Survey Surprise: People Do Pay for Online Content

Internet users don't always expect something for nothing, and will pay for what they could get for free, according to a new report from the Pew Research Center's Internet & American Life Project. Are the survey's findings a fluke, a sign of the times, or, perhaps, a belated Christmas gift for companies like the New York Times and Amazon?

Internet users don’t always expect something for nothing, and will pay for what they could get for free, according to a new report from the Pew Research Center’s Internet & American Life Project. Are the survey’s findings a fluke, a sign of the times, or, perhaps, a belated Christmas gift for companies like the New York Times and Amazon?

The report found that nearly two-thirds, or 65 percent, of the 755 users surveyed had paid to download or access some type of online content.

Digital music and software led the pack, with thirty-three percent of respondents saying they had paid for such items. Other frequently purchased items included apps for cellphones and tablet computers, with 21 percent; digital games with 19 percent; news articles with 18 percent; and videos, movies or TV shows, with 16 percent.

Of the 1,003 people surveyed in the fall of this year, 75 percent were Internet users, consistent with the general proportion of Internet use in the U.S.

The real surprise of the survey may be though not in the details, but in the larger trends, and the good news that it could signal for companies like the New York Times and Amazon focused on paid subscription models.

Nearly one-fifth of respondents, or 18 percent, said they paid for digital newspaper, magazine, or journal articles. One in ten also said they bought e-books.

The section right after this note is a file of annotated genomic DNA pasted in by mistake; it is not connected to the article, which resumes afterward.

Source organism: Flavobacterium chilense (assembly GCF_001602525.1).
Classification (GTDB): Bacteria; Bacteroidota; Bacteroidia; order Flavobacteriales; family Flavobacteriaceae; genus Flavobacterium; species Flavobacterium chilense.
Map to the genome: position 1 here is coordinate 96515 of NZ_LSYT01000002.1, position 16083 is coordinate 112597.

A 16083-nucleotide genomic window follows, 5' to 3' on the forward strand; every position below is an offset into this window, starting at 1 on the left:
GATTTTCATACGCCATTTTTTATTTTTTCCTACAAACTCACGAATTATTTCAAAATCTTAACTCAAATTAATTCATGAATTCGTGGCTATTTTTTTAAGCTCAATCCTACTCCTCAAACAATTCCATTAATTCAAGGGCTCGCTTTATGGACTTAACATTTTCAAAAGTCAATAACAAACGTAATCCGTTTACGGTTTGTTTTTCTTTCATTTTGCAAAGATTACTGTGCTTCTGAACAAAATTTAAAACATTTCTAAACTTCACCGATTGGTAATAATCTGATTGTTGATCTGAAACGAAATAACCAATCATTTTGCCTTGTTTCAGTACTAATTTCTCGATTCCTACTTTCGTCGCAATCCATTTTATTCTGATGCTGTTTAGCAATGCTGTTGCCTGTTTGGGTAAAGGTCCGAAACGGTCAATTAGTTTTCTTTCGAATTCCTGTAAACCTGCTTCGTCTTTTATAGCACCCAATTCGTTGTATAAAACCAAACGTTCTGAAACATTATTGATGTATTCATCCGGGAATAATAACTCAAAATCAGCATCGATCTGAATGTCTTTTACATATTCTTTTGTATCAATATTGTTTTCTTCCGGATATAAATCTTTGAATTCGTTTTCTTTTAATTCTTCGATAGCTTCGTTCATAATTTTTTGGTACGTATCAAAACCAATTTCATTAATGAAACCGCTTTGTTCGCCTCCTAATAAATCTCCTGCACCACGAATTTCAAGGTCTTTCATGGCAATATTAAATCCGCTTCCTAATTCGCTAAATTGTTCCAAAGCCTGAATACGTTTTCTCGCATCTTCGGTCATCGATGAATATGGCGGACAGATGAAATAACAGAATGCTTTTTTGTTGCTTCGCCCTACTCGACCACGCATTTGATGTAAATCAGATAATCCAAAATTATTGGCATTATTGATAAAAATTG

Jim Jansen, the report’s author, noted, “What was really surprising was that the percentage of Internet users purchasing online content is nearly the same as those purchasing other products and services, such as books and travel. Additionally, the range of online content that Internet users purchase is quite varied.”

Additional findings include that men and women pay for online content at about the same levels, excluding software, which skews more heavily male, and income determines online purchasing power, with those in higher-income brackets more likely to pay for online content.

On average, the Internet users polled spend around $10 per month on online content. 43 percent spent amounts ranging from $1 to $10, while 25 percent said they spend between $11 and $30. The remaining 7 percent reported spending around $100 a month.

And, in what should be a wake up call to consumers, the survey found an alarming 19 percent of people buying content on the Internet not aware of how they’re getting it. Overall, 66 percent of Internet users have used only one method of getting content, like streaming, downloading, or using subscription services.